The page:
Q. My parents own a house in Cornwall which they normally rent out at New Year for a huge sum of money. This year they very kindly allowed me to have it and to invite ten friends from uni. It all went really well and everyone had a brilliant time. My problem is that although my guests all thanked me — mostly orally, in some cases by texting — I am worried that none of them will get round to thanking my parents in writing. It may not even occur to them to do so. How can I tactfully remind them to get on with these bread-and-butter letters? My parents are old-fashioned about these things and my friends’ idleness would certainly impact on my opportunity to take the house again.S.G., Exeter
A. Do not bother being tactful. As soon as term begins, set up a reunion party. As the slackers stroll in, issue them with pen, paper and writing surfaces and explain that drinks will be served shortly but first you are going to do them a small favour. You want to be able to invite them to Cornwall again, so consequently you are going to make it easy for them to produce the requisite thank-you letters so difficult to get around to under one’s own steam but a doddle when classroom conditions are replicated. Stand over them, schoolmistress-style, while they eke out their two or three hundred words of gratitude. They will be only too pleased to take on this simple challenge with its delightful contrast to the brain strain of essay-writing. When bullying is billed as a form of life-coaching, co-operation comes easily and you will soon have generated an impressive postbag to reassure your parents.
Q. I was told off over Christmas when, at a dinner party, some unusual cheeses came round and I took (tiny) helpings of about five different varieties, none of which I had tried before. My neighbour told me that when one is being offered a selection of cheeses on a plate it is a breach of etiquette to try more than three cheeses, no matter how many are on offer. Was she teasing me, Mary, or is this really the case?M.K., Mildenhall, Wiltshire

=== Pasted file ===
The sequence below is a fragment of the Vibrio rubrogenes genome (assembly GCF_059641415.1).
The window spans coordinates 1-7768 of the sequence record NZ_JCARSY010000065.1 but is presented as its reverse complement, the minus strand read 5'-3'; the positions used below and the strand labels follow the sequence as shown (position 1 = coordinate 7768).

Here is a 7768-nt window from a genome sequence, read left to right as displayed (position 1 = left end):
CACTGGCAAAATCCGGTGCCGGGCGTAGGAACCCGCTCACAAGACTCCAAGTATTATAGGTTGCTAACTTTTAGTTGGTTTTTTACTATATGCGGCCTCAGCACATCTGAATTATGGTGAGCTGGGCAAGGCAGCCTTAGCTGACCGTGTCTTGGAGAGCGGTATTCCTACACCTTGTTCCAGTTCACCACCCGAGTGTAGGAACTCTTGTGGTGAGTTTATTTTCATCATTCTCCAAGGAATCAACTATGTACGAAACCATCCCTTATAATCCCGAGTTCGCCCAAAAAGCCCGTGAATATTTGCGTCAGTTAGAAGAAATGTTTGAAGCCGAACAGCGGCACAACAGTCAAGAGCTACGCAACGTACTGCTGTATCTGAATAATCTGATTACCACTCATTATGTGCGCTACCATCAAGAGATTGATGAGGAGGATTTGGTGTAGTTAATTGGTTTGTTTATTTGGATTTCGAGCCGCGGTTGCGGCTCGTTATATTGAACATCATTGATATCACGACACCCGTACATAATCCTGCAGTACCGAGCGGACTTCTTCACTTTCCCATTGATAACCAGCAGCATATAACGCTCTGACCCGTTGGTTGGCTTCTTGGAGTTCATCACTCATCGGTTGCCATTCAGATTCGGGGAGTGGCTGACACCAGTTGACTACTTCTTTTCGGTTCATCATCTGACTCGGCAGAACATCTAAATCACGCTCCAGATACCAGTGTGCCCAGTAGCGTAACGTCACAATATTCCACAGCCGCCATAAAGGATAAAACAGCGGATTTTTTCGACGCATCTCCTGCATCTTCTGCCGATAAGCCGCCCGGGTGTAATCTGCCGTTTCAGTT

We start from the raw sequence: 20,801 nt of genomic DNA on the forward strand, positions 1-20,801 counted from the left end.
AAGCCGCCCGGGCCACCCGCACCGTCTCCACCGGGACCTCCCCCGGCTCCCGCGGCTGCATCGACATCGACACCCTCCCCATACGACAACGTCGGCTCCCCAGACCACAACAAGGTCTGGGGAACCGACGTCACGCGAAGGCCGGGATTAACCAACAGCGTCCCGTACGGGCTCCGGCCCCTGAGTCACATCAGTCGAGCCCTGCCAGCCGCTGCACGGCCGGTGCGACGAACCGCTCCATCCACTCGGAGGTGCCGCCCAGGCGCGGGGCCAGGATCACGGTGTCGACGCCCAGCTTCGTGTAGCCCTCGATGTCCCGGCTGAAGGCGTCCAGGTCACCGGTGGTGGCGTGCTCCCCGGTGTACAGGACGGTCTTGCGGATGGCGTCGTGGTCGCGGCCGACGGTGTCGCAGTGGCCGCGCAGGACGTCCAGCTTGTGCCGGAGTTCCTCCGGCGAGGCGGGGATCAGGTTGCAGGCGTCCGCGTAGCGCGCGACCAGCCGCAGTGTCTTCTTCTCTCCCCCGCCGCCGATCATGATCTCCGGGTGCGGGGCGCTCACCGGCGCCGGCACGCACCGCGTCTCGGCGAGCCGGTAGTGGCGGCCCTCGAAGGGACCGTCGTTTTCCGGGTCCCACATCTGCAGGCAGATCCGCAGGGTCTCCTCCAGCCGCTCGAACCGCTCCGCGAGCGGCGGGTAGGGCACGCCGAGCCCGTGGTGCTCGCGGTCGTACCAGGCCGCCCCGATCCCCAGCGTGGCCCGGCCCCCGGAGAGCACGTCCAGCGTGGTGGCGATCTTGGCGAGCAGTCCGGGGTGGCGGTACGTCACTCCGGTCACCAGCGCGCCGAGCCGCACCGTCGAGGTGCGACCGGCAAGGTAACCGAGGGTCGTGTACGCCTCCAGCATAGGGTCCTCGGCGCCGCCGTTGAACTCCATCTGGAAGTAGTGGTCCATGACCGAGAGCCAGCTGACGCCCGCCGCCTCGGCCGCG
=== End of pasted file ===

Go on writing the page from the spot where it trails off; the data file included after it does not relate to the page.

A. There are certain rules concerning the cutting of cheese — for example, one should never cut off the ‘nose’ of a triangular section, but there are no sanctions on quota.
Q. May I pass on a tip to country-dwelling readers who currently have ‘builders in’? Ask the builders to plumb in a hot water tap along with powerful sprayhead hose to run into a ground-level sink near your back door. You will find it makes all the difference when returning from walks with muddy dogs and boots. One can simply stand in the sink and hose all the mud straight down a drain with glorious steaming hot water instead of tramping it through the house.M.W., London W8
A. Thank you for your seasonal reminder. Readers who already have such a facility will attest that dogs are more than happy to submit to these heated hose-downs too. Walkers are equally gratified to see their wellies gleaming as new — particularly if someone else has wielded the hose to replicate hydro-massage as available at health farms.